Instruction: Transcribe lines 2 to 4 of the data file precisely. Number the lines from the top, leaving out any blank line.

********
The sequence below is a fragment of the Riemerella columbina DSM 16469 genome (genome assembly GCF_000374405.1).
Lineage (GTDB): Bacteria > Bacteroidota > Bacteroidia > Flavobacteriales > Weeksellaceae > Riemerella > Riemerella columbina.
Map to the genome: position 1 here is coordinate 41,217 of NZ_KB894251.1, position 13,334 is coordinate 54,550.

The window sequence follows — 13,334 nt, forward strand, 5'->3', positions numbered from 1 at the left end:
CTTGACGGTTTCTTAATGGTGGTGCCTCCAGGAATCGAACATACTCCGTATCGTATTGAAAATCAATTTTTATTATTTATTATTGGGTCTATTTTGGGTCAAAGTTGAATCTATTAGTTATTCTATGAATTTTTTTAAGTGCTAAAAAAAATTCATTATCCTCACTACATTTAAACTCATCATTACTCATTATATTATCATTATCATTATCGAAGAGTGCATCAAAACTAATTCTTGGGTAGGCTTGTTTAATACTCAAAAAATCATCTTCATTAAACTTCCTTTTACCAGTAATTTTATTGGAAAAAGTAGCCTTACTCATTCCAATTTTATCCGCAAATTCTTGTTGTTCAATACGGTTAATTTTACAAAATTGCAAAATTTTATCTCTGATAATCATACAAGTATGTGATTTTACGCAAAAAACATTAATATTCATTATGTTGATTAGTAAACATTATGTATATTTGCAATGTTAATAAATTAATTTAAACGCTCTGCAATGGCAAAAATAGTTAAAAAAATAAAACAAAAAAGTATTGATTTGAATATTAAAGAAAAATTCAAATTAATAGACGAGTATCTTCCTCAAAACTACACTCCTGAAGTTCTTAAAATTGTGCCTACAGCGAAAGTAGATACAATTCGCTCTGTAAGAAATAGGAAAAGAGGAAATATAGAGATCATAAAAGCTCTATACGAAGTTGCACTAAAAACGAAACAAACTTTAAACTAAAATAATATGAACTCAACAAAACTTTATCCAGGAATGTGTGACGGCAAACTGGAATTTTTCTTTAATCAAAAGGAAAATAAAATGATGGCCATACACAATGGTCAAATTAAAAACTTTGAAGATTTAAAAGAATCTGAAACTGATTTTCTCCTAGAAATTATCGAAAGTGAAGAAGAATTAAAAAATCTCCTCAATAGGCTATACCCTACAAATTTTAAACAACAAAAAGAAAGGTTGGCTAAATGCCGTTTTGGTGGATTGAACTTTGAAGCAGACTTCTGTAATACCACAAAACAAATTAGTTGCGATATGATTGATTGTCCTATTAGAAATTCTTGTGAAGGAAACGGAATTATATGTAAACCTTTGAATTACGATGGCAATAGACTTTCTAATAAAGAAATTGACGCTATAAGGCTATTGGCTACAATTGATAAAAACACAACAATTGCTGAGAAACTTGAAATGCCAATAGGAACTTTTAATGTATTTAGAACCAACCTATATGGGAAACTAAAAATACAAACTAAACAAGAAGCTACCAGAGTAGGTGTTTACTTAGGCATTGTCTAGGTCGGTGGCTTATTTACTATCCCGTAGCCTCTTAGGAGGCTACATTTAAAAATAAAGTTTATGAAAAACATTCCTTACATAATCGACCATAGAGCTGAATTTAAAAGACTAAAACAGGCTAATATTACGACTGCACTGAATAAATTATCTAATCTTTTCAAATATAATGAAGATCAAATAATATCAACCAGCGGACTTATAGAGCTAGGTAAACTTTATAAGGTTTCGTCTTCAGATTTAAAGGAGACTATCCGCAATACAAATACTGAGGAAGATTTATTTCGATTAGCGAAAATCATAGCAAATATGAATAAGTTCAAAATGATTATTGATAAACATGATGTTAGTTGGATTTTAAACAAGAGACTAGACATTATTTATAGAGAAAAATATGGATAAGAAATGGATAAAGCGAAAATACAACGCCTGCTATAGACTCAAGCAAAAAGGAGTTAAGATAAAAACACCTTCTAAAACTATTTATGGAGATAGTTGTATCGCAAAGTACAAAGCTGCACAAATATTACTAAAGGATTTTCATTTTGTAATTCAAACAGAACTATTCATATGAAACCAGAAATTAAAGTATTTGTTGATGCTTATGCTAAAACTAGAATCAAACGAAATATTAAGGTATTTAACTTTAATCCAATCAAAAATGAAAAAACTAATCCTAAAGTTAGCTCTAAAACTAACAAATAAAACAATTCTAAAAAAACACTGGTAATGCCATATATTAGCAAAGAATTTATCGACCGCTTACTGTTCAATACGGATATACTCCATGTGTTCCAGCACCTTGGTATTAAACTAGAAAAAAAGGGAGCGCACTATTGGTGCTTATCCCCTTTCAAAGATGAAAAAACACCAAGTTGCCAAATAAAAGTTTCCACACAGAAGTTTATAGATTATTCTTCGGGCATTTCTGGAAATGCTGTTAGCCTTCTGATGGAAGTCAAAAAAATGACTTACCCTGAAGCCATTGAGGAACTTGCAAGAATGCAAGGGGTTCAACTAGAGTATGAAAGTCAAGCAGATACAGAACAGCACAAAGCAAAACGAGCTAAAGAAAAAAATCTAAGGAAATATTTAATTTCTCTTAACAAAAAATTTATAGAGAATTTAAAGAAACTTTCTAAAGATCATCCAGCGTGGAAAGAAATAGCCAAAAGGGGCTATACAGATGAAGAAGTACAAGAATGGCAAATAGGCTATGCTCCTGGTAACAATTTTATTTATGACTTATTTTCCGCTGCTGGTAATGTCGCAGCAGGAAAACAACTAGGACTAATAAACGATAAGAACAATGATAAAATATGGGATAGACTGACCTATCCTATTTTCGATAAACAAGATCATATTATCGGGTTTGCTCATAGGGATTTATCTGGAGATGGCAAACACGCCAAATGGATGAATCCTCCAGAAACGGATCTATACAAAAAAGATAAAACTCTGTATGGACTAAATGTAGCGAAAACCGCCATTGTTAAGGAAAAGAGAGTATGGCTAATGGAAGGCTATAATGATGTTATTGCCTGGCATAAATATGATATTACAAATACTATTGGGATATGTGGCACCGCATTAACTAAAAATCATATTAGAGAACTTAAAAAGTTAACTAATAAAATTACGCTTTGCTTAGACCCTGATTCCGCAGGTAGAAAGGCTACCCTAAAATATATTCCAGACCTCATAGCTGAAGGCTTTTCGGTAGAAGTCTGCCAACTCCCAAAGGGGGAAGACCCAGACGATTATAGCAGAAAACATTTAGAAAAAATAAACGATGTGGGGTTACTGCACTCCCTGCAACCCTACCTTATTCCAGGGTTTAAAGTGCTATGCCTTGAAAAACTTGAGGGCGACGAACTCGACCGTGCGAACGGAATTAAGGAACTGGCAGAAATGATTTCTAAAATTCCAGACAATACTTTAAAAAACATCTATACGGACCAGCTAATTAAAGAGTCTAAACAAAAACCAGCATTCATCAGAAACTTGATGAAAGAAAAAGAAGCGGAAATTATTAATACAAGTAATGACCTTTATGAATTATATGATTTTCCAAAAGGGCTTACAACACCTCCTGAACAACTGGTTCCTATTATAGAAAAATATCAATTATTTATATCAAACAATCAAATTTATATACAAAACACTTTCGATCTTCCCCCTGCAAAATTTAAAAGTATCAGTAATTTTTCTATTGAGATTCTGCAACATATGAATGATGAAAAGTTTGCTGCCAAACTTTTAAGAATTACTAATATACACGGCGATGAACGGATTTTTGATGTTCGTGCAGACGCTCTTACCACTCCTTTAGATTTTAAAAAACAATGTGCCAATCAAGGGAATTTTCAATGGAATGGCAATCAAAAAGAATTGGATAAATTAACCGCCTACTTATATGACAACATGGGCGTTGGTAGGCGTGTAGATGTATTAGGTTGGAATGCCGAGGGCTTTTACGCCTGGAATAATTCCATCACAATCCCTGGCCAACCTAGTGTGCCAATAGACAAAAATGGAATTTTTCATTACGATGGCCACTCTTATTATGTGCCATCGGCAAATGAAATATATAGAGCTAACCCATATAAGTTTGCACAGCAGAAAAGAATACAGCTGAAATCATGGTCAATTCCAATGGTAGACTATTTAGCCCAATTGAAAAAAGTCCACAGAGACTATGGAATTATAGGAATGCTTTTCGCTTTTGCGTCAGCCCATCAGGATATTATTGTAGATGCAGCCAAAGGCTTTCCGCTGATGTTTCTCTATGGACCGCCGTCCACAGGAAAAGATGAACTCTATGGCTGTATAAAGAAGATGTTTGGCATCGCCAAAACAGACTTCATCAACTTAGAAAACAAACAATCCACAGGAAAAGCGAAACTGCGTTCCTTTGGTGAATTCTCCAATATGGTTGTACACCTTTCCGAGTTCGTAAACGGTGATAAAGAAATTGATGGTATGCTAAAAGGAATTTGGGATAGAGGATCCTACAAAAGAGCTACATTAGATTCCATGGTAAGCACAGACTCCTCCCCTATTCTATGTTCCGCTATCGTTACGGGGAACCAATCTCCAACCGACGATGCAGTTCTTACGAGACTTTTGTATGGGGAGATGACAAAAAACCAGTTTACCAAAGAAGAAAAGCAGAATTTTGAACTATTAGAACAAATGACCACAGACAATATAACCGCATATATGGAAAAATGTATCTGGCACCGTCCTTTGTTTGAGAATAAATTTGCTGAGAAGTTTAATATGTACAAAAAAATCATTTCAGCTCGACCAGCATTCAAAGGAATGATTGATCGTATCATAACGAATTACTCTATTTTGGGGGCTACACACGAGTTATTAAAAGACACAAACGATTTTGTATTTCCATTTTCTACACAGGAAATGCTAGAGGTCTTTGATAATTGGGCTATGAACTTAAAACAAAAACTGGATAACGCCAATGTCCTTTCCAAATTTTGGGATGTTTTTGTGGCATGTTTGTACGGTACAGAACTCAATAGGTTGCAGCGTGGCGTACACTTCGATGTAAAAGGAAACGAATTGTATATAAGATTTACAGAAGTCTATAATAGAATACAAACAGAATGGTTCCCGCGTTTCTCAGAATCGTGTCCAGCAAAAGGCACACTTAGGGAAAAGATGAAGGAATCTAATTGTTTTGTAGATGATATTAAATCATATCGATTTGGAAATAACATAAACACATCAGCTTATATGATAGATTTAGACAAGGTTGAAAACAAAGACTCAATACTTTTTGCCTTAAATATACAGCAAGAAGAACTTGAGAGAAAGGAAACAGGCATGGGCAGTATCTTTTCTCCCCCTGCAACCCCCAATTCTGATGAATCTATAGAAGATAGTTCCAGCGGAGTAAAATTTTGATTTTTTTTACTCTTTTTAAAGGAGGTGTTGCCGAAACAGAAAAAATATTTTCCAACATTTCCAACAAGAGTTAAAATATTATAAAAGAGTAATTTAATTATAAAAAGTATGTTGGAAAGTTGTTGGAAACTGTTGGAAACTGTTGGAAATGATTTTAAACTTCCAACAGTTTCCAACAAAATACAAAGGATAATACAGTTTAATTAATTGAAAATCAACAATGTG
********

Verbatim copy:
Lineage (GTDB): Bacteria > Bacteroidota > Bacteroidia > Flavobacteriales > Weeksellaceae > Riemerella > Riemerella columbina.
Map to the genome: position 1 here is coordinate 41,217 of NZ_KB894251.1, position 13,334 is coordinate 54,550.

The window sequence follows — 13,334 nt, forward strand, 5'->3', positions numbered from 1 at the left end: